Blog : Posts from February 2009 : Page 2

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Ordinary

In which nothing special happens


It’s another ordinary Saturday. We lie in for a bit, then we get up and put the kettle on. We don’t have any plans; we’ll probably watch some of Saturday Kitchen on the telly. K’s brought some work home for the weekend, the car needs a headlamp bulb changing, and of course I can always do a bit of work drafting up some blog posts and tweaking the Secret New Site Design. But, generally, we don’t have any plans big enough to be called plans. It’s just another ordinary Saturday.

Lots of people, of course, will be going out and doing stuff today. They’ll be going out in pairs and trying to have a romantic time together, after giving each other giant cards in Arterial Blood Red. Restaurants will be packed, and shops everywhere will be running out of flowers and chocolates. Because it says, on their calendars, that that’s what you have to do today.

To my mind, though: that makes the day less romantic, not more. You shouldn’t do something special for your special someone, just because of the date. You should do something special for them if you want to show your love, yes, but if you want to show your love you shouldn’t have to wait for today. Christmas is slightly different, it’s a time for getting in touch with people; but Valentine’s Day is something of a pointless exercise.

So, today shouldn’t be different to any other. As a form of affirmative action, we’ve said to each other that we will specifically avoid doing anything special today; we’ll do everything we can to make it as ordinary a Saturday as possible. There are 364 other days in 2009, after all.* I’ll find some way to surprise K, to make her smile and blush, to remind her how much I love her. It won’t be today, though. It’ll be any day she deserves it; any day of the year.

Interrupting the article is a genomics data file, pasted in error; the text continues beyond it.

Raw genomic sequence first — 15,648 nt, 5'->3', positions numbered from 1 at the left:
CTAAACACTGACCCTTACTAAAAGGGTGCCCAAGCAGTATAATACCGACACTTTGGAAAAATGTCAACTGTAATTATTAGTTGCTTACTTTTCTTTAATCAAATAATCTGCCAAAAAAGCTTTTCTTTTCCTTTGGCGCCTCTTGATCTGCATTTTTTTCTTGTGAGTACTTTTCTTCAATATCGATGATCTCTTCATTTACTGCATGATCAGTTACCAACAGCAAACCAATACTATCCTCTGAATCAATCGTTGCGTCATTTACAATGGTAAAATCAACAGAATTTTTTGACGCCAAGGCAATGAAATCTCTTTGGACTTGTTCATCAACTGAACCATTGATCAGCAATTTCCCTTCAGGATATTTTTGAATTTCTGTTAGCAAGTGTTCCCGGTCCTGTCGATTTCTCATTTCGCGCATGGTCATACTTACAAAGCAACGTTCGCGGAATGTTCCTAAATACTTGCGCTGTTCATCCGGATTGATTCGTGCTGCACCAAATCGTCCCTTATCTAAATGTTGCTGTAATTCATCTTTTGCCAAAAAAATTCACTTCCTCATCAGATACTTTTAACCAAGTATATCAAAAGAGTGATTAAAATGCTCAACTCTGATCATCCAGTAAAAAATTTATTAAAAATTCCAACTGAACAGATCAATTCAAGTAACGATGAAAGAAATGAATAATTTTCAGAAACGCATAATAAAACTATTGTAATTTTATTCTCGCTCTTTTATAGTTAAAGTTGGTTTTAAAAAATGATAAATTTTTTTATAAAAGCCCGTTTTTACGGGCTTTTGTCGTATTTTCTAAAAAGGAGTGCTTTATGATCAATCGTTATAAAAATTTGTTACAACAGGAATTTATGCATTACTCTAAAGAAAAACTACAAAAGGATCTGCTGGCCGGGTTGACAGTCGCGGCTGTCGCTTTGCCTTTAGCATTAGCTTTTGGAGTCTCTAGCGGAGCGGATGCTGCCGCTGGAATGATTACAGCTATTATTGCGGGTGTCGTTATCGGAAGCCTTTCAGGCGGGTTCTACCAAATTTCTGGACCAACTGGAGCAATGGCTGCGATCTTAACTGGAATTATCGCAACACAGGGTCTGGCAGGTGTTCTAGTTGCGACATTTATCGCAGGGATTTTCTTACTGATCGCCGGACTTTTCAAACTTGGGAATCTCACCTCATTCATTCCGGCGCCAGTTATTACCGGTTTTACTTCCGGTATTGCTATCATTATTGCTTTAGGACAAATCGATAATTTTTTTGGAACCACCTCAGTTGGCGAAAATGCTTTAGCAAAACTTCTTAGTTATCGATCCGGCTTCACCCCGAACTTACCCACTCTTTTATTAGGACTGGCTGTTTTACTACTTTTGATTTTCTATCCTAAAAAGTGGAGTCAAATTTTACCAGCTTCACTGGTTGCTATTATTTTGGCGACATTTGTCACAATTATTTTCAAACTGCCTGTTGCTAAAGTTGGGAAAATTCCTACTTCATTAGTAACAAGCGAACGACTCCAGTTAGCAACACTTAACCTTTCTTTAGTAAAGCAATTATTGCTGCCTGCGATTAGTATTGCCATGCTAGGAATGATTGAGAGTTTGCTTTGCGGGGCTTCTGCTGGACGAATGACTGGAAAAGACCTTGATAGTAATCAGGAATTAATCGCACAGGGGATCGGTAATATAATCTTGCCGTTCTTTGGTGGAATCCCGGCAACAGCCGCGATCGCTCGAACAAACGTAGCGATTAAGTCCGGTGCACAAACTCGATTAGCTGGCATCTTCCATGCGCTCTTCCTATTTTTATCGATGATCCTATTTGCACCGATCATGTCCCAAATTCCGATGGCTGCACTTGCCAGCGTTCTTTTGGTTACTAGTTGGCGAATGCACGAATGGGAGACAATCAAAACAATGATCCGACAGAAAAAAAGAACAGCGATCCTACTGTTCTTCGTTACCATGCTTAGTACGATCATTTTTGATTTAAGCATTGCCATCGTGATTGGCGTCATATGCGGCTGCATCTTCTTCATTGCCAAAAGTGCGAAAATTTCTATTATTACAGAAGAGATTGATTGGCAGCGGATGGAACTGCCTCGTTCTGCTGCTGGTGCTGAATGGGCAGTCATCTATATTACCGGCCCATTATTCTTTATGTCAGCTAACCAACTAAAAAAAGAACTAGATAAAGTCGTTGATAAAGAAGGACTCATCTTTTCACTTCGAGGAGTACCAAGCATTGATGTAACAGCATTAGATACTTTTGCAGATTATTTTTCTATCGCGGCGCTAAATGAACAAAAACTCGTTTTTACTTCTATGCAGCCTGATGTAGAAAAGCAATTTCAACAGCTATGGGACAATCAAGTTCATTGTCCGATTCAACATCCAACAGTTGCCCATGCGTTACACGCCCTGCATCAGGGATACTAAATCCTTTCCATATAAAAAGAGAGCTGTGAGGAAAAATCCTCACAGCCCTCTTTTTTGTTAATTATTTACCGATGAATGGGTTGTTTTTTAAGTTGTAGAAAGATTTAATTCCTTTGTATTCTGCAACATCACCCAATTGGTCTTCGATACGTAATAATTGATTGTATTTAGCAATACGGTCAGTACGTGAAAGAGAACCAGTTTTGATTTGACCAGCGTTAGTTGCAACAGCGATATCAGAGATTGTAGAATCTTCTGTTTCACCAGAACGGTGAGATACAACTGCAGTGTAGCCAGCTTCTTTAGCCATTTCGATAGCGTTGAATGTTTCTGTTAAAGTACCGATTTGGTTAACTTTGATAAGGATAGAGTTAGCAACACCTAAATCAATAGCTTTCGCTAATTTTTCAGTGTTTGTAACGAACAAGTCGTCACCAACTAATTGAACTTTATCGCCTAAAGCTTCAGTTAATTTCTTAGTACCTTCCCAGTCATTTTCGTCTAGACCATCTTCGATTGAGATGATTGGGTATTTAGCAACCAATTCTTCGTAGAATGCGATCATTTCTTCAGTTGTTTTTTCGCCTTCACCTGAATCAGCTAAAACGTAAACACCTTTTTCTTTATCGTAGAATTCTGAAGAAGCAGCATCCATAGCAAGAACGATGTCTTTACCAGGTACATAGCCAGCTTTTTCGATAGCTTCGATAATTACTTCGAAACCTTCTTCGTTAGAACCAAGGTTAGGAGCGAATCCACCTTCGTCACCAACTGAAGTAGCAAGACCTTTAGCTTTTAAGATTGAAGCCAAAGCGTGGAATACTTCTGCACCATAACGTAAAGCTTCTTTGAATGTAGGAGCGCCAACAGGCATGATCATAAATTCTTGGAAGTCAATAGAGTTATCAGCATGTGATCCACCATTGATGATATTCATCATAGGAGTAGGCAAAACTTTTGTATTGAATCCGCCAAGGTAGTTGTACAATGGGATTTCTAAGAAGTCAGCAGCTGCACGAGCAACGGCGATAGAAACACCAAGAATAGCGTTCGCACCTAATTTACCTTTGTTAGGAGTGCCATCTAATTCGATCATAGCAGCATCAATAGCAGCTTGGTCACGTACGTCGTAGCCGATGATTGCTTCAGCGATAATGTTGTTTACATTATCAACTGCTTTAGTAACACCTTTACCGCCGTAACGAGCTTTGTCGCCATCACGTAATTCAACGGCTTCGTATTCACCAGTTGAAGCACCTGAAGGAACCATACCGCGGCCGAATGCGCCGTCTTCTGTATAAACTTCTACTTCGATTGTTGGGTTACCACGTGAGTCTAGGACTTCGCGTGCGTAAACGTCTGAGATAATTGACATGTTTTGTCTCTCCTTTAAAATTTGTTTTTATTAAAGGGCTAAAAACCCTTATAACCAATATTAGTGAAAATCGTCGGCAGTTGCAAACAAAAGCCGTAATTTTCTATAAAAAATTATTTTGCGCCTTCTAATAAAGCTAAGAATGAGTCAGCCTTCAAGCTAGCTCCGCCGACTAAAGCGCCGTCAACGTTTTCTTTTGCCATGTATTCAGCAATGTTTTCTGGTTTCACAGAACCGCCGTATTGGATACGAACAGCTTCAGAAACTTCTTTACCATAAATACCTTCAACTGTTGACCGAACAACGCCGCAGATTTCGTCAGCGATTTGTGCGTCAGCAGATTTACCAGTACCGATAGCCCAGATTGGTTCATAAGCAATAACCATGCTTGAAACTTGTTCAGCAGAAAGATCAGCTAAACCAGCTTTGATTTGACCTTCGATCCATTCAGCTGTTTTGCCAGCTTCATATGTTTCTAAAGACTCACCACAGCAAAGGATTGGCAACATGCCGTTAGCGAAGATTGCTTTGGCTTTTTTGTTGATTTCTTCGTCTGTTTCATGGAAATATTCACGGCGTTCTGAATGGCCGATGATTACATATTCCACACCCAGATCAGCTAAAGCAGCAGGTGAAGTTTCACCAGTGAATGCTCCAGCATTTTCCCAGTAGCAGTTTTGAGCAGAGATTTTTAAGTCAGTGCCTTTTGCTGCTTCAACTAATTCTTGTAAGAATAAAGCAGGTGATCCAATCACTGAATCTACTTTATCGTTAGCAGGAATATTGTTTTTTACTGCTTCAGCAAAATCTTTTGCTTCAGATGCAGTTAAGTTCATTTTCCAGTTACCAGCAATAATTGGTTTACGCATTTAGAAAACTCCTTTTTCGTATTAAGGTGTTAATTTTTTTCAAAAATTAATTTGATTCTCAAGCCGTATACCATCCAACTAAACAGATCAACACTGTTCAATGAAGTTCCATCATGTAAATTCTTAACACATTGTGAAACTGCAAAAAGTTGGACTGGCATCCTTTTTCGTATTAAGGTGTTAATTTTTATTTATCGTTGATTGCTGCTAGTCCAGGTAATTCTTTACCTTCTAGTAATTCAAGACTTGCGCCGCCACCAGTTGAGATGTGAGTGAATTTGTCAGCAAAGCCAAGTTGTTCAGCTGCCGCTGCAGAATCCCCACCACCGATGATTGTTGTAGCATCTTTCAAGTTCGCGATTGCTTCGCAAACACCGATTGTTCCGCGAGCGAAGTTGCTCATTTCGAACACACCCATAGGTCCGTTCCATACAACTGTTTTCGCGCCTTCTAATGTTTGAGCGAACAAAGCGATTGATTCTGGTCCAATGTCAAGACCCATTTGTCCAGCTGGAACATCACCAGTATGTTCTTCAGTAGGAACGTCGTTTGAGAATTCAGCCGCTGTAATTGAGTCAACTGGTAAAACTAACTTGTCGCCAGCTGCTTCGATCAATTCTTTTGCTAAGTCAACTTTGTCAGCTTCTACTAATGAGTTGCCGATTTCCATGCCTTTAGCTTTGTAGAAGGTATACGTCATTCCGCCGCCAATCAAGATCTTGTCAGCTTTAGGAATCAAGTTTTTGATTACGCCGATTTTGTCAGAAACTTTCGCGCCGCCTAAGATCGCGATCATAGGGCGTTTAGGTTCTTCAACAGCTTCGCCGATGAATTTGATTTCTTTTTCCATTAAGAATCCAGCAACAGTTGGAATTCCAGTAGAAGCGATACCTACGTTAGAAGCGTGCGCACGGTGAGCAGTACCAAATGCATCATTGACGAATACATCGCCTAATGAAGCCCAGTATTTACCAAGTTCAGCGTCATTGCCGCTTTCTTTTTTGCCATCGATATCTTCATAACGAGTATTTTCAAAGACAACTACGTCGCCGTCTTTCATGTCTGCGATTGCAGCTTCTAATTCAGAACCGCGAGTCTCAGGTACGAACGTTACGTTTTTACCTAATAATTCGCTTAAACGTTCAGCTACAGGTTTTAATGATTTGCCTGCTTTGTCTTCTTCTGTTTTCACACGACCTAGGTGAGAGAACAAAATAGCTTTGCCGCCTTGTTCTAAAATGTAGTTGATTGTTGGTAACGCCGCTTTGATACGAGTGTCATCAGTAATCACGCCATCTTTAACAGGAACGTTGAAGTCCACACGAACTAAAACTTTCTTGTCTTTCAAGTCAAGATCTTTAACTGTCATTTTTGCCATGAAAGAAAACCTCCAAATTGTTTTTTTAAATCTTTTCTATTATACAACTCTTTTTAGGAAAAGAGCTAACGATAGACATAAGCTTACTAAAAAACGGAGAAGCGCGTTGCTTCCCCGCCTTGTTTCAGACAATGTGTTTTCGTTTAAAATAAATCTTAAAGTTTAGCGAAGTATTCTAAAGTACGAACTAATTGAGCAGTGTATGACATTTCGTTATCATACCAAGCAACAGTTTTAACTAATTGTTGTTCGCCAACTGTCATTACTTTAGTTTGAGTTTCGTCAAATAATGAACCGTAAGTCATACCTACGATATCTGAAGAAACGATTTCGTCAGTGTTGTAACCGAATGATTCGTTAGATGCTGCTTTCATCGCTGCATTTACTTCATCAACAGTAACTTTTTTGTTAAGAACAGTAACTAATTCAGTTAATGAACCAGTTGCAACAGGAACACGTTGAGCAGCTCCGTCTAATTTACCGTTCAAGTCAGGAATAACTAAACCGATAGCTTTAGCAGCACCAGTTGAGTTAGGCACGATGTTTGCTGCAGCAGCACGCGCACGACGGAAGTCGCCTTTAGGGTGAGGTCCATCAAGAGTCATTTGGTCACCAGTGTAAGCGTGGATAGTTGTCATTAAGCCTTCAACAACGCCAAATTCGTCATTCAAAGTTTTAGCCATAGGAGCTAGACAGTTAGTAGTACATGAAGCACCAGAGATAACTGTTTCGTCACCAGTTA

* although, if you want to be pedantic, there are only 320 left after today.

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Photo post of the week

In which we go to Bath


Back in December, for K’s birthday, we took a day out to Bath.

Telegraph pole, Bath Chapel, Bath Advert, Bath
GWR Main Line, Sydney Gardens, Bath Temple, Sydney Gardens, Bath GWR main line, Sydney Gardens, Bath

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Evolving

In which we remember Darwin


Happy birthday Darwin, two hundred today, and probably one of the most important scientists who ever lived. He may not have been the sole person responsible for evolutionary theory – certainly not for modern evolutionary theory – but, as well as being a great scientist, he was a writer, someone who could communicate scientific ideas. That’s more important, sometimes, than the idea itself.

If you’re near Bristol: to commemorate Darwin, Bristol Zoo is offering free entry to anyone who turns up this morning with a beard (real or fake). As I write, there’s about 2 1/2 hours left to claim, so you’ll have to rush.